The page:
U.S. Sending Drones, More Hellfire Missiles to Iraq

January 7, 2014 - 9:58 AM
Iraq

A gunman holds a rocket-propelled grenade during clashes with Iraqi security forces in Fallujah, Iraq on Sunday, Jan. 5, 2014. (AP Photo)

(CNSNews.com) - The United States says it is helping Iraq's Shi'ite-dominated government fight al Qaida and its Sunni allies, who have seized parts of two cities, Fallujah and Ramadi, in western Iraq.

Secretary of State John Kerry said on Sunday the United State will not send troops, but on Monday, State Department spokeswoman Marie Harf said U.S. help will come in the form of missiles and drones:

"Obviously, we have an ongoing close partnership on counterterrorism issues, are absolutely standing by them to help them in this fight," Harf told reporters on Monday. "We are continuing to accelerate our foreign military deliveries, our FMS deliveries, to Iraq, are looking to provide an additional shipment of Hellfire missiles as early as this spring.

"These missiles are only one small element of a holistic strategy here, but they have proven effective at denying ISIL (the al-Qaeda-linked group called "Islamic State in Iraq and the Levant") safe haven zones it sought to establish in western Iraq. This is on top of the 75 Hellfires we delivered in December.

"In addition to these, we will also be providing ten ScanEagle surveillance UAVs in the upcoming weeks and 48 Raven surveillance UAVs later this year. So these are, for lack of a better term, surveillance drones. These will help the Iraqis track terrorist elements who are operating within the country.

"We also obviously have another -- a bunch of other things we're providing to them (including Aerostat surveillance balloons and Bell IA 407 helicopters, White House spokesman Jay Carney said); but we're also continuing to advise and assist the Iraqis in developing strategies with the understanding that security operations only work in the long term if used with political initiatives and outreach to all of Iraq's political leaders."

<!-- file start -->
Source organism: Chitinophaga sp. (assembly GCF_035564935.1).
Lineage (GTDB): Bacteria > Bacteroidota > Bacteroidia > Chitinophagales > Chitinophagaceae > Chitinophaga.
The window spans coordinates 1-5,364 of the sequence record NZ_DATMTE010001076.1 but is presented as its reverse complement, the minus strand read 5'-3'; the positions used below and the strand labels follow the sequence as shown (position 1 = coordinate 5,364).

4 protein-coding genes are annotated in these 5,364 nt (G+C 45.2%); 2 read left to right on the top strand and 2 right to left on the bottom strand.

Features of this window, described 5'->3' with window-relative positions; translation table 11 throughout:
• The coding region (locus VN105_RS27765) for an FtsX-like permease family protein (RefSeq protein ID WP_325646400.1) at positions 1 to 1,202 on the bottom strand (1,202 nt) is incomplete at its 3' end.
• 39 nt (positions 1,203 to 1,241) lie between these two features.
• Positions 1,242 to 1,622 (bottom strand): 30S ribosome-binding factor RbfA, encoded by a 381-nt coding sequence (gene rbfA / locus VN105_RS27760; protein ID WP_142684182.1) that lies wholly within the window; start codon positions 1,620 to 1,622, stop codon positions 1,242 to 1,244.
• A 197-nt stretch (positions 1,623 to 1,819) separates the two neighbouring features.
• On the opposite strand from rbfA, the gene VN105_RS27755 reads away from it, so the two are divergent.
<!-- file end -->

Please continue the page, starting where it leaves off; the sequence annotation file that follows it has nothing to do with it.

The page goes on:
Asked how the United States can be sure that the weapons won't be used against the political opponents of Iraq's Shi'ite President Nouri al-Maliki, Harf said the military assistance is "to the Iraqi government. It's not to any one person in the Iraqi government. I should be clear about that," she said. "Obviously, we're close partners with them. We work together on all these issues. I have no indication that anything we have given them is being used in any nefarious way."

On Sunday, Secretary of State Kerry said the Obama administration won't be sending troops back to Iraq. "We're not contemplating putting boots on the ground. This is their fight, but we’re going to help them in their fight.”

Harf, echoing Kerry and other administration officials, said Iraq is experiencing "long-standing sectarian tensions" that are being "exploited" by terrorists in Syria.

In Iraq itself, "There's a lot of different groups, different factions, different parties on the ground. It's very complicated," she said. "And that's why we've said we're encouraging moderates within all of these different groups to step up, as we've seen them do in the past, take control of Iraq's future. As they do we will stand by them and help them in this fight, certainly, but it's up to them to make these choices."

Harf told reporters that even when the United States had 160,000 troops in Iraq, the country experienced sectarian tensions and terrorist violence, and terrorists still went back and forth across the Syrian border.

"The long-term solution wasn't to keep American troops there. It was to give the Iraqis the opportunity and help them build their capabilities to fight this fight themselves."

On Monday afternoon, Vice President Joe Biden spoke by phone with the Iraqi president, telling him that the United States "stands with Iraq in its fight against" al-Qaida-linked groups.

According to a White House statement, "The Vice President expressed concern for those Iraqis who are suffering at the hands of terrorists and praised the recent security cooperation between Iraqi Security Forces and local and tribal forces in Anbar province.   Prime Minister Maliki affirmed the importance of working closely with Iraq’s Sunni leaders and communities to isolate extremists.  The Vice President and Prime Minister agreed to continue to deepen the U.S.-Iraq security partnership under the Strategic Framework Agreement."